Connection is a fundamental property of the universe.  Scientists tell us that all matter in the universe is connected via a force not yet comprehended, although we have several models for it.  Perhaps its essence is the graviton, the Higgs boson, “dark” energy, or, for those spiritually inclined, what we might term God.  Pictures can clarify our models.
The universe pulsates as a living network
The awakening man feels a deep relationship with others that peaks in times of deep sharing from the heart.  Some may call that compassion, love, humanity, or it may be explained by the Jungian concept of the collective unconscious.  He understands not only that there are only six degrees of separation between any two people, but also that we are all directly linked with each other at a deeper level.  He looks into the eyes of each person, and he encounters their soul.  
You are separated from an other person only by four other people
Often, we feel a closeness with animals and nature.  My own experience includes dogs and horses who seem to have their own sense of relationship with humans.  They seem to know intuitively when we are in pain or ill or peaceful, and they often move close us in gentleness and comfort.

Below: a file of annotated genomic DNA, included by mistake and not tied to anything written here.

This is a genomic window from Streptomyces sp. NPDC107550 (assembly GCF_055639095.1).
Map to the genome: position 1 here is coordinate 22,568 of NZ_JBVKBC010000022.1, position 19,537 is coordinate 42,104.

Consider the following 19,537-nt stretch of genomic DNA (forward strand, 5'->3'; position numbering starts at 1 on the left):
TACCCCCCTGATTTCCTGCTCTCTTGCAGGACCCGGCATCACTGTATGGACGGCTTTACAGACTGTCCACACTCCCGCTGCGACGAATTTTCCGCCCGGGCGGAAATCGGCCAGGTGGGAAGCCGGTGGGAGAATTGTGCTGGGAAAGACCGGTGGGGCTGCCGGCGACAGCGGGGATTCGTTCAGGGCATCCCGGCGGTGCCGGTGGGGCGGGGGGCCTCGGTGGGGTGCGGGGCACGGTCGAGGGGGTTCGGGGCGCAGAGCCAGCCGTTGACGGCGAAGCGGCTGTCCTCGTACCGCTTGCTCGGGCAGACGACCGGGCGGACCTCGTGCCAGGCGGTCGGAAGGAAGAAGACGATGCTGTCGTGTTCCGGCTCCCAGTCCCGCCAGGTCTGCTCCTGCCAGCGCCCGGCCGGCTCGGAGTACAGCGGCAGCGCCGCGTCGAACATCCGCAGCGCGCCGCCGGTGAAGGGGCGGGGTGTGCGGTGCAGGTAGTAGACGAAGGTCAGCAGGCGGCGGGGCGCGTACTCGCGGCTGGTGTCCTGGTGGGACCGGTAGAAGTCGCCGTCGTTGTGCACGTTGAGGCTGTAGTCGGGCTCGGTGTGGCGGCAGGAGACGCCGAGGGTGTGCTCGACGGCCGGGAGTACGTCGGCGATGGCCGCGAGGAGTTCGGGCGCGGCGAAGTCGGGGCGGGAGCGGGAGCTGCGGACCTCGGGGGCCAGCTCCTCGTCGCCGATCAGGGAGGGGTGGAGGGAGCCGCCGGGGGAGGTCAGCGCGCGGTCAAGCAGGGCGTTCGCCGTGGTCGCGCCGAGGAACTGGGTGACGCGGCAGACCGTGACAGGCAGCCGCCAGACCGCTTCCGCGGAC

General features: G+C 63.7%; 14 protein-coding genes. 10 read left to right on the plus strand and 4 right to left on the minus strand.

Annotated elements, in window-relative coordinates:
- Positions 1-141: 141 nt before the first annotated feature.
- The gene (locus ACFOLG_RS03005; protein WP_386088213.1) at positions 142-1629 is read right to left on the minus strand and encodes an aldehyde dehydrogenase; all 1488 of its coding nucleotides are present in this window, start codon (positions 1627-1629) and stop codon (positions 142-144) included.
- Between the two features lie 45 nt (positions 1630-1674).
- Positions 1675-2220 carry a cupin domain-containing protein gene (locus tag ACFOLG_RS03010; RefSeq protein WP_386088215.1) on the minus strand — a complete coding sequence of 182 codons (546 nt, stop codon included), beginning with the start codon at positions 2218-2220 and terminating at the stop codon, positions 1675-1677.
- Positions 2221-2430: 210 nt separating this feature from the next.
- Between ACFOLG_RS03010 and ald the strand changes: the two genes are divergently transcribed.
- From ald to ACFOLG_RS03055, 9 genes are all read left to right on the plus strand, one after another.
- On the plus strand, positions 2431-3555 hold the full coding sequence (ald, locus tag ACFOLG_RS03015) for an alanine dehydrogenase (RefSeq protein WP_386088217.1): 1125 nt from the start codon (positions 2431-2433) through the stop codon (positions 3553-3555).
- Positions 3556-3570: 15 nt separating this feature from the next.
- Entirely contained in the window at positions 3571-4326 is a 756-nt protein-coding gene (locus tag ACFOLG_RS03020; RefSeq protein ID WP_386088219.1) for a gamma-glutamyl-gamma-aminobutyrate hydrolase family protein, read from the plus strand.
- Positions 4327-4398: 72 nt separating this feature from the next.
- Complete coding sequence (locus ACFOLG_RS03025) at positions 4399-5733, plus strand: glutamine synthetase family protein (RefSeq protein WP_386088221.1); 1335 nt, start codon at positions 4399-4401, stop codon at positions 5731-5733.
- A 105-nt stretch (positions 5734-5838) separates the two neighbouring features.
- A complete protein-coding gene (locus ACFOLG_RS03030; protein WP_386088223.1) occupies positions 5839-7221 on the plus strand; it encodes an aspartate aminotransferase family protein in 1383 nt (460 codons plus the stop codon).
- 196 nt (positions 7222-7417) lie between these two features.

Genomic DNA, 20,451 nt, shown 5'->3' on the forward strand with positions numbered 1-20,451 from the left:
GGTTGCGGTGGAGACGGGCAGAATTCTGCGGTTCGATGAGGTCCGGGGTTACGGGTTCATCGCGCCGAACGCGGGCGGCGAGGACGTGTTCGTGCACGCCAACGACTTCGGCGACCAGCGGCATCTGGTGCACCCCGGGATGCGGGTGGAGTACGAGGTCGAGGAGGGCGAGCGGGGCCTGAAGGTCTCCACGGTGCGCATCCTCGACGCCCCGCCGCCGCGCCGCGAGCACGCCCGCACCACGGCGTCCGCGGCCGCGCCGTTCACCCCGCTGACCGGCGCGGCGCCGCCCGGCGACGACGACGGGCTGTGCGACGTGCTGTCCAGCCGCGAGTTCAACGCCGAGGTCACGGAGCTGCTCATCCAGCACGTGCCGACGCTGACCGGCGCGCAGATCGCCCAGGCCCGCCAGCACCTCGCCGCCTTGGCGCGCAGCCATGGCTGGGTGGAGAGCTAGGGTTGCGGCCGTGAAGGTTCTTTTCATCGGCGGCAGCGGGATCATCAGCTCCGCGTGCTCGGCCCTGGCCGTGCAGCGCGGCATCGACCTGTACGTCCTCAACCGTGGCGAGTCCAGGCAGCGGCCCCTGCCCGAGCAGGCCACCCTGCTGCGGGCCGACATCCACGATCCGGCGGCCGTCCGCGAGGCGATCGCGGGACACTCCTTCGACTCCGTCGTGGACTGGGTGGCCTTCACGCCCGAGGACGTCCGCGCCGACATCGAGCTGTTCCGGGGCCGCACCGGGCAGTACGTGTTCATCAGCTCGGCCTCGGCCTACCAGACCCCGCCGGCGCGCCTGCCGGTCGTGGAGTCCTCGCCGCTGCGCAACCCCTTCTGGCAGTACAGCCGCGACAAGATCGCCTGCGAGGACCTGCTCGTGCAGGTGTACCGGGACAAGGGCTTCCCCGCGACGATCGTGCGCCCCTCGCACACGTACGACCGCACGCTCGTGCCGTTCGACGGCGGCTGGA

Finally, the awakening man reflects on inner unity, getting in touch with his emotions, mind, body, and spirit.  He takes the hero’s  journey inward to his core, that which has been variously called the inner child, true self, inner self, center, inner goddess, and spirit.

Our connectedness increases as we seek enlightenment.  Our hearts fill with awe, we feel the energy of the universe, perhaps name it God, ever reaching toward us, surrounding us, embracing our souls.

How have you connected today? What connections give your life meaning and joy? What will you do to become more intimate with the whole?